1. Conformance testing and standards
How do you know it works
if you don't know what
it's supposed to do?
2. Standards make the world go round
5. Number systems
8. And space
9. Weights and measures
10. Machine tools
11. Screws and threads
12. Interchangeable parts
14. Mass production
WHO/FAO: Codex Alimentarius Official Standard for Chocolate
ISO 16:1975 Acoustics -- Standard tuning frequency
(Standard musical pitch)
Chronic rheumatic heart diseases
I05: Rheumatic mitral valve diseases
conditions classifiable to 105.0 and 105.2-105.9,
whether specified as rheumatic or not
when specified as nonrheumatic
I05.0: Mitral stenosis
Mitral (valve) obstruction (rheumatic)
I05.1: Rheumatic mitral insufficiency
I05.2: Mitral stenosis with insufficiency
Mitral stenosis with incompetence or regurgitation
I05.8:Other mitral valve diseases
Mitral (valve) failure
I05.9: Mitral valve disease, unspecified
Mitral (valve) disorder (chronic) NOS
From the World Health Organization
International Classification of Diseases
24. Home entertainment
25. The Holy Grail
processes that are:
• We are no longer willing to buy all of our hardware and
software from a single supplier.
• We want the freedom to chose and the option to switch.
– All systems are heterogeneous.
• This requires standards.
– For interfaces, so we can mix and match components.
– For protocols, so systems can talk to each other.
30. No vendor lock-in
32. Are not enough...
• Interoperability and interchangeability are harmed by:
• Poor-quality specs.
– Imprecise or ambiguous, language.
• Poor-quality implementations.
– Specified requirements are not met.
– Specified requirements are implemented incorrectly.
33. We also need testing
34. Conformance testing
• The process of verifying that implementations of a
technology conform to the specification.
• Tests only what is normatively required in the specification.
– Quality, robustness, performance, usability, and other
desirable attributes of software must not be tested (unless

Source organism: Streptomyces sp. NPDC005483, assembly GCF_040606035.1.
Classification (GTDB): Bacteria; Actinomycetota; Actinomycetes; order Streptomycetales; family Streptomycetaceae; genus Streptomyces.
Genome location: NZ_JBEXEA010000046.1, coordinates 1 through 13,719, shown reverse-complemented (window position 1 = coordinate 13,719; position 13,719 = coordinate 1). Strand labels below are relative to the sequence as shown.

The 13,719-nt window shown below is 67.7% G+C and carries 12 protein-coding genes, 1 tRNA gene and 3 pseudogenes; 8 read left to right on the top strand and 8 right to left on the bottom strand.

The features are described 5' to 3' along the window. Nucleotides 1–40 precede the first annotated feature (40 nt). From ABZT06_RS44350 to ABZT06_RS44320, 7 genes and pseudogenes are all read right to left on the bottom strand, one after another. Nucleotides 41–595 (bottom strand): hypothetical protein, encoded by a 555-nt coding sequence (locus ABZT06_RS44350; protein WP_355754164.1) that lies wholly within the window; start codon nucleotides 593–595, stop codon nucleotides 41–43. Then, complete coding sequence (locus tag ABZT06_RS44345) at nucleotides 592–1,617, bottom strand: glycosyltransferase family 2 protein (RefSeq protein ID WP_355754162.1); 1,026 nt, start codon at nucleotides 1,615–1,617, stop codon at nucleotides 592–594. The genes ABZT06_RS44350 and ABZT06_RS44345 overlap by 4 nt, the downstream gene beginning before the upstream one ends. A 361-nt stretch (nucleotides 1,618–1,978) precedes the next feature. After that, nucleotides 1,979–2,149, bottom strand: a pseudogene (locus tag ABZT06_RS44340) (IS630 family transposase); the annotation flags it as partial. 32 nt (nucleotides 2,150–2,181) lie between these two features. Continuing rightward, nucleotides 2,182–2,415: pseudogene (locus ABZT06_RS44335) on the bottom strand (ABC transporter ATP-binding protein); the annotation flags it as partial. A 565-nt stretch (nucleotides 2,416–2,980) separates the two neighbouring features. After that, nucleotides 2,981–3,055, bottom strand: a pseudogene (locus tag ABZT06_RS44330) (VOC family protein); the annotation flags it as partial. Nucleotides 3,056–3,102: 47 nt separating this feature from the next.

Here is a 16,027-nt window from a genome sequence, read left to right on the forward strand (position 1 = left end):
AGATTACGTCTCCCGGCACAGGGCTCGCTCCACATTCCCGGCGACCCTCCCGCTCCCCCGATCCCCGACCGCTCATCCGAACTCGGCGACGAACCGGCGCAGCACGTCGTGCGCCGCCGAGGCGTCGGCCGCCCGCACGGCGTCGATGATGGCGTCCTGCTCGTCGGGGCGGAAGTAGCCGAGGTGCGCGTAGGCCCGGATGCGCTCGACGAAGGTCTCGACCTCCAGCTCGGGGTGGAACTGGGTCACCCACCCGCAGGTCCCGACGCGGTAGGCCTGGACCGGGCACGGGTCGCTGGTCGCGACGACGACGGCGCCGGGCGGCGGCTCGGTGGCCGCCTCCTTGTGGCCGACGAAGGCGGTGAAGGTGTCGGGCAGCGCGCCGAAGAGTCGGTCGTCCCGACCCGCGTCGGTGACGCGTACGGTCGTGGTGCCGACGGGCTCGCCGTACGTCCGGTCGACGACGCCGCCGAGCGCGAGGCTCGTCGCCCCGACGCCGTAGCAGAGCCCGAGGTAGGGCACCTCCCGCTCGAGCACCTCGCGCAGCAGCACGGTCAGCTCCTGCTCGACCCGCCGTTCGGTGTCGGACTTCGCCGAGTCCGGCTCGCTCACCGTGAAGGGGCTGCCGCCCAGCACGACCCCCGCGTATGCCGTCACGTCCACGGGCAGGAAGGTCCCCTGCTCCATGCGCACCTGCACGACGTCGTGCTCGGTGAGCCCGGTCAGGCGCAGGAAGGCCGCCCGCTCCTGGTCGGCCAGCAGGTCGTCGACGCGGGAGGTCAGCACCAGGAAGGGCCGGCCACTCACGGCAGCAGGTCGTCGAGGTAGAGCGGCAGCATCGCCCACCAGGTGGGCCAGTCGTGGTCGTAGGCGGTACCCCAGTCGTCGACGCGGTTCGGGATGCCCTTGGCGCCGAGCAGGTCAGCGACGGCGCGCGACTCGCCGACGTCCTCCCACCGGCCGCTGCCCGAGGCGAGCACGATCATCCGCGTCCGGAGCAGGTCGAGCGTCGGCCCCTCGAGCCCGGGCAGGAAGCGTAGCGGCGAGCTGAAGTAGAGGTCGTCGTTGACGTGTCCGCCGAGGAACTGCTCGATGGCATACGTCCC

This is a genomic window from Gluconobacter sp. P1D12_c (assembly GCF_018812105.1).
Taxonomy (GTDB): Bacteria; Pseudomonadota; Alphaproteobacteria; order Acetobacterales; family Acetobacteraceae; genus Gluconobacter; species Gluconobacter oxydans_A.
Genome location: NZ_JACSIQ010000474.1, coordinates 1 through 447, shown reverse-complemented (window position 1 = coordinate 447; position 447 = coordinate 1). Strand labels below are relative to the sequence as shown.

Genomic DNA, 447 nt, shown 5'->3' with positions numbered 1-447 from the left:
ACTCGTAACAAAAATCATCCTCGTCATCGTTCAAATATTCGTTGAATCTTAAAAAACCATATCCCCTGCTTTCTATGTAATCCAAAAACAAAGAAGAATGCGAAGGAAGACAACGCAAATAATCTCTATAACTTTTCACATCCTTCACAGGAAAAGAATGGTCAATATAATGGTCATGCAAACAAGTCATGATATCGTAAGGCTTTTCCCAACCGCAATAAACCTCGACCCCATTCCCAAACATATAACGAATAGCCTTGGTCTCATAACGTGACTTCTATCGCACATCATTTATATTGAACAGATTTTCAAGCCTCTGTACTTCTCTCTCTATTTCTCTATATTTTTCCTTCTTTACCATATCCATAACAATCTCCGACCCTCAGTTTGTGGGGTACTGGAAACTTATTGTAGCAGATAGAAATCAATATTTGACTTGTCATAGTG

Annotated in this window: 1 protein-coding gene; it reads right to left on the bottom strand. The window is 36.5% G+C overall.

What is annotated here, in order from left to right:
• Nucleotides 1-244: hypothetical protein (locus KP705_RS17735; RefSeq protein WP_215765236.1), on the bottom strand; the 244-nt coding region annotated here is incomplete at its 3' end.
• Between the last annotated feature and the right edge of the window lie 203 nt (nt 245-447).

• Can make no assumptions about the internals of the
implementation (black-box testing.)
• Improves the quality of specifications:
– by identifying ambiguities, contradictions, omissions,
• And of implementations:
– by identifying failures to conform to the spec.
35. What makes a good spec?
– Unspecified or implementation-specific behaviour can't
– In clear, unambiguous language (see RFC 2119)
– We like “must,” “shall,” “must not”...
– We don't like “may,” “it's obvious,” “it's up to you”...
• Beware optional functionality.
– Can be tested, but doesn't promote interoperability or
• Developers won't know what they can depend on.
– If you must, clearly define optionality with Profiles.
36. Java: what?
the development and
deployment of secure,
portable, reliable, and
on hardware platforms
from cellphones to
37. Java: how?
40. Java conformance testing
41. Why conformance-test?
• To promote the compatibility and interoperability of Java
• To ensure that the technologies are well specified and that
implementations conform to the specifications.
– Multiple compatible implementations are available.
– Developers know how implementations will behave.
• Compatibility is a contractual obligation.
– Shipping incompatible products is prohibited.
• Compatible products can use the Java name and
display the Java Compatible logo.
• Compatibility is binary.
– You can't be “almost compatible”
or “a little bit incompatible.”
– You must pass all the tests and meet all of the
43. Planning and building a high-quality TCK
44. A TCK is not just a collection of tests
• It should also include:
– A test harness to automate execution.
– Documentation explaining
• How to run the test suite.